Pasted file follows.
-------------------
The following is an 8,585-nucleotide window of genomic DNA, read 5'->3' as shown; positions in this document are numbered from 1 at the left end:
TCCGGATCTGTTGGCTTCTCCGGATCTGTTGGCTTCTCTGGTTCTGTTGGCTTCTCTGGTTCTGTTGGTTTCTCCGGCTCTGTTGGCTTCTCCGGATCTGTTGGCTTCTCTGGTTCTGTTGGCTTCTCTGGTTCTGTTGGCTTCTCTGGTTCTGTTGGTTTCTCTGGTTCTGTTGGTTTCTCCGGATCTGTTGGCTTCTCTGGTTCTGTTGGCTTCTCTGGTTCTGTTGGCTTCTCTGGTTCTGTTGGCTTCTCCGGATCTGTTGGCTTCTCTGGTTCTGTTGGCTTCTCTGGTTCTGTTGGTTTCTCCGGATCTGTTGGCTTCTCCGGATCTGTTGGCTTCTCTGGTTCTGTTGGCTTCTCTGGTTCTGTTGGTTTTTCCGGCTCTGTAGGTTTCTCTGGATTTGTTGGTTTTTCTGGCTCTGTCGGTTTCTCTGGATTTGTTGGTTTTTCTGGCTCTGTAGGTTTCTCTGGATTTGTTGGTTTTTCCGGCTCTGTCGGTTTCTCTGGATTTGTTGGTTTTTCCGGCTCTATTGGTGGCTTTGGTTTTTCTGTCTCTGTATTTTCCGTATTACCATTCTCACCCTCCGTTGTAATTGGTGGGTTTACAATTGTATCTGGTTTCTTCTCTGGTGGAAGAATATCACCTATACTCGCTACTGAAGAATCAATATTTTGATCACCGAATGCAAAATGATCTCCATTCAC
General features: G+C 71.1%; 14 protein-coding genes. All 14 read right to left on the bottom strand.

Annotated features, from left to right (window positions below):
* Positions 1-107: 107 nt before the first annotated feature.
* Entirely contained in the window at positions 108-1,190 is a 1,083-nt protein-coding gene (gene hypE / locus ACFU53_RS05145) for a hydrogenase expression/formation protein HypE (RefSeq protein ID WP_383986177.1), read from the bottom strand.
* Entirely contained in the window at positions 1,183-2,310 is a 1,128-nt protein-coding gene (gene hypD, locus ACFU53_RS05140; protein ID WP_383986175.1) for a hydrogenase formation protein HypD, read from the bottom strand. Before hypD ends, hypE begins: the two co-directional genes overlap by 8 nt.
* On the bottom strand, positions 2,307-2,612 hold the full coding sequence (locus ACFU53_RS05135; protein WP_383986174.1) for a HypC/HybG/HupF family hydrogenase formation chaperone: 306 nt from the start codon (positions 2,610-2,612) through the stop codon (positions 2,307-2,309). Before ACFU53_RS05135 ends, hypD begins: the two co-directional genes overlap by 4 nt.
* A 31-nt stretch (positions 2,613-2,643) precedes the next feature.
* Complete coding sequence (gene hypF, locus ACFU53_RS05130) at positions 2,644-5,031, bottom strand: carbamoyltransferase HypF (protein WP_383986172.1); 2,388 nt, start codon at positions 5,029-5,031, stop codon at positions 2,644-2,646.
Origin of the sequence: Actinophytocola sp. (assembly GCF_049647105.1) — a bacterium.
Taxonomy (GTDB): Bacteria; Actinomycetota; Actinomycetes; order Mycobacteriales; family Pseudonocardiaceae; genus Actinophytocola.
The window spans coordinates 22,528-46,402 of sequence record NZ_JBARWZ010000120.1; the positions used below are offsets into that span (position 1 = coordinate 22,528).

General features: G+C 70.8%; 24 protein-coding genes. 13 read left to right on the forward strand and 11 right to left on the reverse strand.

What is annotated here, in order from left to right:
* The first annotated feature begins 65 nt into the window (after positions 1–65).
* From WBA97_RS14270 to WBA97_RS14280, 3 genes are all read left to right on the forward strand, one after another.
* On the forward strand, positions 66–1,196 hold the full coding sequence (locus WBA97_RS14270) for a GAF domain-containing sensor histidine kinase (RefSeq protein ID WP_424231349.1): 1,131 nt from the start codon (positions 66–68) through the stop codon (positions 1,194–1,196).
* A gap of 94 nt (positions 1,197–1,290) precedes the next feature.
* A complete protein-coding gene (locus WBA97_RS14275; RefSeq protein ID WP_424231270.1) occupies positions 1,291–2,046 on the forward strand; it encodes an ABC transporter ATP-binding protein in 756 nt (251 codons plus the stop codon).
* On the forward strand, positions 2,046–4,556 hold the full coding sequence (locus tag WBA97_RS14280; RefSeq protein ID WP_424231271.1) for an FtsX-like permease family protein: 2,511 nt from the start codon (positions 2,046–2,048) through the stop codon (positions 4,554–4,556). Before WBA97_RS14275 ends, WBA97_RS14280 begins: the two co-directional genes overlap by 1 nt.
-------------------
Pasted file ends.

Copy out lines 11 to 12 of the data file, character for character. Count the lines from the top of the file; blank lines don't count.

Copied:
Origin of the sequence: Actinophytocola sp. (assembly GCF_049647105.1) — a bacterium.
Taxonomy (GTDB): Bacteria; Actinomycetota; Actinomycetes; order Mycobacteriales; family Pseudonocardiaceae; genus Actinophytocola.